Rich Rodriguez

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Mike MacIntyre takes on interim coach tag at Ole Miss


While the search is on for a new head coach of the Ole Miss football program, defensive coordinator Mike MacIntyre will take on the role of interim coach.

Ole Miss is not playing in a bowl game this season, so MacIntyre’s main objective, for the time being, is keeping as good a face as possible for the program in recruiting efforts. That is key because the early signing period is rapidly approaching (Dec. 18) and Ole Miss, like any other school looking for a new head coach at this time of the year, is hoping to have a new head coach in place as soon as possible in order to manage to save a recruiting class inspire of a transition.

MacIntyre does have previous head coaching experience, of course, with Colorado and San Jose State before that. MacIntyre joined the Ole Miss staff prior to the 2019 season, along with offensive coordinator and former Arizona, Michigan, and West Virginia head coach Rich Rodriguez. MacIntyre previously was a part of the coaching staff at Ole Miss from 1999 through 2002 before taking a position with the Dallas Cowboys in 2003. Rodriguez is still currently a part of the Ole Miss program as well, at least for now.

Ole Miss officially parted ways with former head coach Matt Luke on Sunday after three seasons. Luke started as the interim head coach of the Rebels following the dismissal of Hugh Freeze (currently the head coach at Liberty, who is bowl-eligible this season). With Ole Miss in a tough spot with the NCAA at the time, Luke was a good solution for the short term given his Ole Miss roots and familiarity with the program, but struggles on the field  the past three seasons ultimately led to Ole Miss looking to find someone new to provide a spark for the program.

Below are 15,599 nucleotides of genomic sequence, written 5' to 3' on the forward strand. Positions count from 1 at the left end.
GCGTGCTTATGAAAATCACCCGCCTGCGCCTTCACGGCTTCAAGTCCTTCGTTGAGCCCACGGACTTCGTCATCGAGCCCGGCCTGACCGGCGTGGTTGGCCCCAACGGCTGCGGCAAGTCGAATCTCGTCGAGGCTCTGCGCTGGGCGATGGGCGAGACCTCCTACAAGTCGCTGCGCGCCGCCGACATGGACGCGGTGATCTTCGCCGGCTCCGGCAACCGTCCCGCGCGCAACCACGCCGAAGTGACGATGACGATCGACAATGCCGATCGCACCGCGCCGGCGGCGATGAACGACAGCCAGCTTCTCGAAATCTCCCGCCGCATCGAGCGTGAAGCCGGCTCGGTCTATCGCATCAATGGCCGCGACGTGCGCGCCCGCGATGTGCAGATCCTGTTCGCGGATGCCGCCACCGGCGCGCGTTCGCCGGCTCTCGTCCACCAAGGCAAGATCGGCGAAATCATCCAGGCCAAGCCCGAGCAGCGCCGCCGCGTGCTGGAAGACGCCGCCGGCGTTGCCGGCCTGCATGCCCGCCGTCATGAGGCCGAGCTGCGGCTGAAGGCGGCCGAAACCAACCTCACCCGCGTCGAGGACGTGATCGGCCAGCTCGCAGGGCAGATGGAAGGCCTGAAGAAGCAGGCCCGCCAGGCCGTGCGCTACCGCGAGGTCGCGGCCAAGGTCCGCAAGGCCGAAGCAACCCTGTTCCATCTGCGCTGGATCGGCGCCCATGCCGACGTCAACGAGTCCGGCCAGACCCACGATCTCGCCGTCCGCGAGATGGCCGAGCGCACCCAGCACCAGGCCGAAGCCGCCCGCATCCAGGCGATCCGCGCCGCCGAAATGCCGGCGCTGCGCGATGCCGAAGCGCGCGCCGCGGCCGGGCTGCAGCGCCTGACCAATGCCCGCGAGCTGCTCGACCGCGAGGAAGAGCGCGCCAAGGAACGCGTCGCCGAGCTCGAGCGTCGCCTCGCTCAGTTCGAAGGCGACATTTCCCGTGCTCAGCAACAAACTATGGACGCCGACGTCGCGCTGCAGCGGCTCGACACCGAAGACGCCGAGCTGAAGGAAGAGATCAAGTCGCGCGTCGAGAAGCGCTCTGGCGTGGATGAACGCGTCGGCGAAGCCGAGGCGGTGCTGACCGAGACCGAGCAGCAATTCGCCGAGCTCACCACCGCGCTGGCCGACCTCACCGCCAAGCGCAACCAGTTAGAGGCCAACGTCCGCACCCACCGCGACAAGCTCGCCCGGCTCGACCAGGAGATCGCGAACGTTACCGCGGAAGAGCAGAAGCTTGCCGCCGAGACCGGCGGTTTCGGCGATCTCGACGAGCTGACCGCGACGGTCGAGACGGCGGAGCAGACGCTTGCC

Whether or not MacIntyre will be considered for the head coaching position on a full-time basis remains to be seen.

Helmet sticker to OM Spirit.

Report suggests Matt Luke will continue coaching Ole Miss in 2020

Arkansas v Mississippi
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As we approach the end of the college football regular season, it’s just about time for the coaching carousel to get spinning once again. A few of programs have already made some coaching changes (Arkansas, Rutgers, and Florida State), but it does not appear any changes will be made at Ole Miss. According to a report from Football Scoop, Matt Luke is expected to remain the head coach in Oxford, Mississippi in 2020.